There's only a week until Election Day, and the contentious California Assembly District 50 race has ramped up several notches, with candidate Torie Osborn sending out a mailer that questions rival and Assemblywoman Betsy Butler's commitment to education. Butler's supporters are now aggressively coming to her defense.
The sparring in the competitive four-way race -- Santa Monica Mayor Richard Bloom and gay Republican Brad Torgan are also candidates -- has been ignited by a glossy Osborn mailer that describes Butler as a "carpetbagger and progressive pretender" who "over and over again ... voted to cut billions in education funding."
Kathryn Lybarger, president of the American Federation of State, County and Municipal Employees (AFSCME) Local 3299, which represents University of California workers, hits back in a written statement given to L.A. Weekly:
The mischaracterization of Assemblywoman Butler's support of education was taken right out of Karl Rove's Republican playbook. This swift boat attack is false, misleading and says nothing about the fact that Republicans were responsible for the cuts in this budget and refused to let voters decide on additional revenues. Assemblywoman Butler has been the legislature's top educations ally.
Osborn's mailer also asks, "Why did Betsy Butler vote to cut funding for schools?" Osborn, a longtime gay rights and political activist, answers that question on the next page: "Because Betsy Butler thought she was appealing to Republicans."
Butler has served two years in a more Republican district and moved into the very liberal Assembly District 50 after political districts were realigned last year.
But Butler supporter Mitra Moassessi, president of the Santa Monica College Faculty Association, slams back in a written statement:
Assemblywoman Butler stood up to Republicans and voted to protect our community colleges from devastating cuts that would have denied access to thousands of students to community college. Her continued progressive stance on education funding is why Assemblywoman Butler is endorsed by the Santa Monica Community College Faculty.
Allan Clark, president of California School Employees Association, adds,
This attack on Assemblywoman Butler's budget vote could not be farther from the truth. The Democratic budget was passed only after Republican leaders refused to put up one vote for a compromise budget, because the cuts weren't big enough.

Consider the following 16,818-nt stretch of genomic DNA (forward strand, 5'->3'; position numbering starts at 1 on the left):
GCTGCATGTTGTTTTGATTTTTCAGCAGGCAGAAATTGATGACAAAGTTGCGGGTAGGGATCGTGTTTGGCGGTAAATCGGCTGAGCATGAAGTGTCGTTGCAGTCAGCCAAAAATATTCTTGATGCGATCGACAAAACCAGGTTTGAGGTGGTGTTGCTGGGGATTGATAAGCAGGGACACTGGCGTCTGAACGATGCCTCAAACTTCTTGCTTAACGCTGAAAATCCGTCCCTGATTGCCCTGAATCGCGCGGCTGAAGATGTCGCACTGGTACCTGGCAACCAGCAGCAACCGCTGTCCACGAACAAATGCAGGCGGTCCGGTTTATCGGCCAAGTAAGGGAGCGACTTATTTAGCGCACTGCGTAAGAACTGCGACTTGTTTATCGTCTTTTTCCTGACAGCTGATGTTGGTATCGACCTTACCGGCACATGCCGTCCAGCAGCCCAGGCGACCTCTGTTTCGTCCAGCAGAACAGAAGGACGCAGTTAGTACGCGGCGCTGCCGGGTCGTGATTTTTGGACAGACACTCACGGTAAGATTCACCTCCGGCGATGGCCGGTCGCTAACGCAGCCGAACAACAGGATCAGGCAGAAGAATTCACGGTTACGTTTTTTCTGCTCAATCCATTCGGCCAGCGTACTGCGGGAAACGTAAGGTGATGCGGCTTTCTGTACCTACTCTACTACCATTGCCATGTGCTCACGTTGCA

Osborn defends herself with her own press statement:
Sacramento's latest budgets spell doom for local classrooms and for seniors. They've cut the fat. They've even cut the bones and muscles. Now, they're taking a knife to the arteries. If I'd been in the Assembly, I'd have stood up against these cuts and voted no. When we cut our schools and colleges, we hurt our children and bleed our future dry.
'The Republicans made me do it' sounds a lot like 'the dog ate my homework.' Voters are tired of excuses. We want Democrats who will fight for what we believe in, and not just cave in to tyranny of the minority.
Asked how she would balance the state budget, Osborn writes:
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My plan to balance the budget is something I've talked about throughout this campaign -- I am an advocate for revenue and budget reforms that close loopholes and unfair advantages for corporations and billionaires. If we can achieve revenue reform, we can adequately fund our government and invest in California's future.
Read the L.A. Weekly feature story, "Democratic War for L.A.'s Richest," about one of the most intriguing races in California, in which the candidates are looking to represent one of the wealthiest, most liberal, whitest political districts in the country.
On June 5, voters will select the top two candidates, who will meet each other in the November general election.
Contact Patrick Range McDonald at firstname.lastname@example.org.